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Our holdings include hundreds of glass and film negatives/transparencies that we've scanned ourselves; in addition, many other photos on this site were extracted from reference images (high-resolution tiffs) in the Library of Congress research archive. (To query the database click here.) They are adjusted, restored and reworked by your webmaster in accordance with his aesthetic sensibilities before being downsized and turned into the jpegs you see here. All of these images (including "derivative works") are protected by copyright laws of the United States and other jurisdictions and may not be sold, reproduced or otherwise used for commercial purposes without permission.

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[REV 25-NOV-2014]

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Clicquot Club: 1913

Clicquot Club: 1913

"Boy Scouts, 1913." Harris & Ewing Collection glass negative. View full size.

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Scout Uniforms, Cont'd

In response to the observations made by the US Victory Museum, the uniforms worn by these boys were manufactured specifically for the Scouts starting in 1910 by Sigmund Eisner Co. of Red Bank, N.J. Although Eisner also manufactured for the military, these were not made-over uniforms, never had epaulets, and were stamped and labeled on the inside of the garment with the Boy Scout seal. The hat, based on the "boss of the plains" design, was manufactured and labeled for the Scouts also starting in 1910. This was the official headwear of the Scouts until 1948, when it was replaced by the garrison cap (which had been used from the early 1940's as alternate headwear). The Scouts did make use of the military M1907 leggings until about 1915, when they changed to the "improved" canvas leggings with a single zigzag lace in the front, and woolen puttees and finally long socks.

Scout Couture

Love those garden-gnome hats.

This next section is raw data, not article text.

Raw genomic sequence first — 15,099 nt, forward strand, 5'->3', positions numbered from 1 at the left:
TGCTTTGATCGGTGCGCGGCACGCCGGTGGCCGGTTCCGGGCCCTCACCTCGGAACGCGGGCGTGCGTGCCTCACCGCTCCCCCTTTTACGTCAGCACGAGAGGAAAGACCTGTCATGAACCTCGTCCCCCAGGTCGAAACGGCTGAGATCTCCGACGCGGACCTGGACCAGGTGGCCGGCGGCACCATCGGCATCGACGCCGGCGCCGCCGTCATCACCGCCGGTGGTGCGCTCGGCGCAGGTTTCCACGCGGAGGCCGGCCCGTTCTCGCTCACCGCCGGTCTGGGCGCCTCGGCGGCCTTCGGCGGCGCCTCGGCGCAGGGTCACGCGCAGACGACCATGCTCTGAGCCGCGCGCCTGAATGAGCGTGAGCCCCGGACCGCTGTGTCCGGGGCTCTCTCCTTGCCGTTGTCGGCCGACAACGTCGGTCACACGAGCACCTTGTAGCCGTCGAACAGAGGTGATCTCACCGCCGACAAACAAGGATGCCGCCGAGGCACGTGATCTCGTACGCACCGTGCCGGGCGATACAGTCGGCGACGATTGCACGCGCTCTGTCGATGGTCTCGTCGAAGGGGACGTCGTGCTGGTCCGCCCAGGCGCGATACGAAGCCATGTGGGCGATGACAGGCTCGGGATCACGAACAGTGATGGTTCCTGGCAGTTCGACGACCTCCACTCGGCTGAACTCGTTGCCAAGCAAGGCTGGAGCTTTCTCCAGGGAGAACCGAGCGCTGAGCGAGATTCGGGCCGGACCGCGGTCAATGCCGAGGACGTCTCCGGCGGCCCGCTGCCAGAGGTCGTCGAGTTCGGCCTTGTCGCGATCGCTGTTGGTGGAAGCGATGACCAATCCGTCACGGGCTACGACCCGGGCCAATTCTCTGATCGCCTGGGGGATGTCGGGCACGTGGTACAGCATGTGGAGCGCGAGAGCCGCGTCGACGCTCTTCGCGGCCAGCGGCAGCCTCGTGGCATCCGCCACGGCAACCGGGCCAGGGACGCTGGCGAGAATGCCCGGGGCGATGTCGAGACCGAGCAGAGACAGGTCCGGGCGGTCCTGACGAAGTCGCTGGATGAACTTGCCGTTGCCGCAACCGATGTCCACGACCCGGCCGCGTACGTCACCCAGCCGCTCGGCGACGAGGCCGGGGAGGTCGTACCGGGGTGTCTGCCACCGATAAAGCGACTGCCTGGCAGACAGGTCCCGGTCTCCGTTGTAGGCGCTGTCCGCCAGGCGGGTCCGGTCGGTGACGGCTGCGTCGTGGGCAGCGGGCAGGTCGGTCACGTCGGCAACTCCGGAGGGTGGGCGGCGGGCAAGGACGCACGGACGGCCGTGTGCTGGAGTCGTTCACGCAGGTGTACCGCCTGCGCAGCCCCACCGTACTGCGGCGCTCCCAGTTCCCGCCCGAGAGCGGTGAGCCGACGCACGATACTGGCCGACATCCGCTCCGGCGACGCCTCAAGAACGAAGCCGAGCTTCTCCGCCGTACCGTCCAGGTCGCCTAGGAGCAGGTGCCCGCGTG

Boy Scout ranks

The boy on the far right has the scroll of a second class scout on his left sleeve. The third boy from the left appears to have the fleur-de-lis of a tenderfoot on his left pocket flap. The tall boy with the white shirt open at the throat also appears to have a rank on his coat pocket, but I can't make it out. Can we get a closeup?

Uniforms and accouterments

The blouses (or tunics) appear to be the M1909 spec. 1038 style with the billow pockets. Some of the hats are the Montana peak-style campaign hats, introduced in 1911. The canvas style leggings are the M1907 mounted.

By 1913, the year this photo was taken, the M1912 had become the standard military uniform. The M1912, M1917, and M1918 would all serve through the Great War. The M1910 leggings, and both wool and leather puttees would become standard. The campaign hat would remain in service through 1916, but most would not travel with the doughboys to Europe due to the bulk packing necessary to preserve its shape while being shipped.

As near as I can tell from the photo, the epulates [epaulets] have been removed from each uniform, which is how they were demilled for civilian use.

SHORPY OLD PHOTO ARCHIVE | History in HD is a vintage photo archive featuring thousands of high-definition images from the 1850s to 1960s. (Available as fine-art prints from the Shorpy Archive.) The site is named after Shorpy Higginbotham, a teenage coal miner who lived 100 years ago.

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